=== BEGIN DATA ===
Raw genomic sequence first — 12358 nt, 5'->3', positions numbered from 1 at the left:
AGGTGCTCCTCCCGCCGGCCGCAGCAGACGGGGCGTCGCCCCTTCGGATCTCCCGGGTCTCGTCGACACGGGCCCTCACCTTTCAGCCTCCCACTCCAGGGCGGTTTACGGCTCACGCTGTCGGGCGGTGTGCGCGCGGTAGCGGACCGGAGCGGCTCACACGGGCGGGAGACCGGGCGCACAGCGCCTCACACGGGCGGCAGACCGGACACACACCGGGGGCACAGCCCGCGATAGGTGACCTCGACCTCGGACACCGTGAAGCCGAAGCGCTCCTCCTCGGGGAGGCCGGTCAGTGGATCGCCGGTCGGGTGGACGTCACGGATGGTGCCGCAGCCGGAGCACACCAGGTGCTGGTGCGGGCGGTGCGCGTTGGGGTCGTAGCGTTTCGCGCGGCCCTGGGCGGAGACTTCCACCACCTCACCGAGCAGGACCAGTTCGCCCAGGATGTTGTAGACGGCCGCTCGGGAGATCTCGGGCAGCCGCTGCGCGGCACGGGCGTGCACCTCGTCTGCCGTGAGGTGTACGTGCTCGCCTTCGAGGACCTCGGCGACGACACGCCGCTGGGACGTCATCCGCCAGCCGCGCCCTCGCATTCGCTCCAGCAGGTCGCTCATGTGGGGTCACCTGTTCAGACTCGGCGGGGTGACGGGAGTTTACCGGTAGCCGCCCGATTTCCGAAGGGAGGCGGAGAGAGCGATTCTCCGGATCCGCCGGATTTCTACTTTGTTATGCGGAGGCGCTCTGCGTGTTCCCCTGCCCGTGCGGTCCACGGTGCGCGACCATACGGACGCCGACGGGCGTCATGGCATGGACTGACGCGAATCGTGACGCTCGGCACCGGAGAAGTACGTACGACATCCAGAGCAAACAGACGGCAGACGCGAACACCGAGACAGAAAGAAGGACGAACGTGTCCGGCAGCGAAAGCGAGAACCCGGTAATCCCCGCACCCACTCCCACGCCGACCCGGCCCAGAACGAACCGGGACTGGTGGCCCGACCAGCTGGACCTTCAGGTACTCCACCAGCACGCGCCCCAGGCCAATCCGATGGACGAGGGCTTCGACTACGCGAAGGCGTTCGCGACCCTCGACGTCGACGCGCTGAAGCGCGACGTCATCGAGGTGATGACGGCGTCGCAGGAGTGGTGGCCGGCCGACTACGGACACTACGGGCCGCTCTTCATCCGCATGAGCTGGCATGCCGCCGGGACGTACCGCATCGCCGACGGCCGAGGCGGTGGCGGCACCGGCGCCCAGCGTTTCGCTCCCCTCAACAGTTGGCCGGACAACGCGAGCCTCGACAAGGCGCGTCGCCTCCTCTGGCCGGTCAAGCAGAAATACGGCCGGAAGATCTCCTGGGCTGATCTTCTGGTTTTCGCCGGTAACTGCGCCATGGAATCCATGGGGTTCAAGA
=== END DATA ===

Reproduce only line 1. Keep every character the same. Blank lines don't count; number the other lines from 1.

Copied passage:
Raw genomic sequence first — 12358 nt, 5'->3', positions numbered from 1 at the left: